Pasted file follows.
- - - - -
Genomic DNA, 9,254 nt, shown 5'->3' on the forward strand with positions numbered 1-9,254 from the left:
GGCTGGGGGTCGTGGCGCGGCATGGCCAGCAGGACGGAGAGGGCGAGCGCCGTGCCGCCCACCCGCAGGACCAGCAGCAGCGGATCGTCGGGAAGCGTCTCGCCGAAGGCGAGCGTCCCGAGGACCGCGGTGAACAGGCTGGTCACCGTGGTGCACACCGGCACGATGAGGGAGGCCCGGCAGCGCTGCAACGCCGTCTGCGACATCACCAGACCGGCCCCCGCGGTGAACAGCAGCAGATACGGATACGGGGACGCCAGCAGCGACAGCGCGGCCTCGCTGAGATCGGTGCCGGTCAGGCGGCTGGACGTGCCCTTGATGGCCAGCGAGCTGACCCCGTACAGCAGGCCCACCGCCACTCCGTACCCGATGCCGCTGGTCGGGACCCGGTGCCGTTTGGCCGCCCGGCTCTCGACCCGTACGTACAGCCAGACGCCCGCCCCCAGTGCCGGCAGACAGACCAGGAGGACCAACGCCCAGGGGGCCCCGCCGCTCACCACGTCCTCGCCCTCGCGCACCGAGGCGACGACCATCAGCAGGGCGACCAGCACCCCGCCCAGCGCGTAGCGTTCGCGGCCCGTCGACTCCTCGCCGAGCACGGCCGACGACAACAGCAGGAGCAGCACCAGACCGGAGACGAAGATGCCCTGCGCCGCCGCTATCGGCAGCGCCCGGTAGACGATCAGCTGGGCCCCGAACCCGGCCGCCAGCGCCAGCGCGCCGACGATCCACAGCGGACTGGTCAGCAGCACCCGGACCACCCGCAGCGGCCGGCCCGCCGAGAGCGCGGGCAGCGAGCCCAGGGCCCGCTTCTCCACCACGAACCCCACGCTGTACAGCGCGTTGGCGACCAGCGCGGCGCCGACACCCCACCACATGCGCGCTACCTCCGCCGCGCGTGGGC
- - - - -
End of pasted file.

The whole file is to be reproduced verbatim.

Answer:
Genomic DNA, 9,254 nt, shown 5'->3' on the forward strand with positions numbered 1-9,254 from the left:
GGCTGGGGGTCGTGGCGCGGCATGGCCAGCAGGACGGAGAGGGCGAGCGCCGTGCCGCCCACCCGCAGGACCAGCAGCAGCGGATCGTCGGGAAGCGTCTCGCCGAAGGCGAGCGTCCCGAGGACCGCGGTGAACAGGCTGGTCACCGTGGTGCACACCGGCACGATGAGGGAGGCCCGGCAGCGCTGCAACGCCGTCTGCGACATCACCAGACCGGCCCCCGCGGTGAACAGCAGCAGATACGGATACGGGGACGCCAGCAGCGACAGCGCGGCCTCGCTGAGATCGGTGCCGGTCAGGCGGCTGGACGTGCCCTTGATGGCCAGCGAGCTGACCCCGTACAGCAGGCCCACCGCCACTCCGTACCCGATGCCGCTGGTCGGGACCCGGTGCCGTTTGGCCGCCCGGCTCTCGACCCGTACGTACAGCCAGACGCCCGCCCCCAGTGCCGGCAGACAGACCAGGAGGACCAACGCCCAGGGGGCCCCGCCGCTCACCACGTCCTCGCCCTCGCGCACCGAGGCGACGACCATCAGCAGGGCGACCAGCACCCCGCCCAGCGCGTAGCGTTCGCGGCCCGTCGACTCCTCGCCGAGCACGGCCGACGACAACAGCAGGAGCAGCACCAGACCGGAGACGAAGATGCCCTGCGCCGCCGCTATCGGCAGCGCCCGGTAGACGATCAGCTGGGCCCCGAACCCGGCCGCCAGCGCCAGCGCGCCGACGATCCACAGCGGACTGGTCAGCAGCACCCGGACCACCCGCAGCGGCCGGCCCGCCGAGAGCGCGGGCAGCGAGCCCAGGGCCCGCTTCTCCACCACGAACCCCACGCTGTACAGCGCGTTGGCGACCAGCGCGGCGCCGACACCCCACCACATGCGCGCTACCTCCGCCGCGCGTGGGC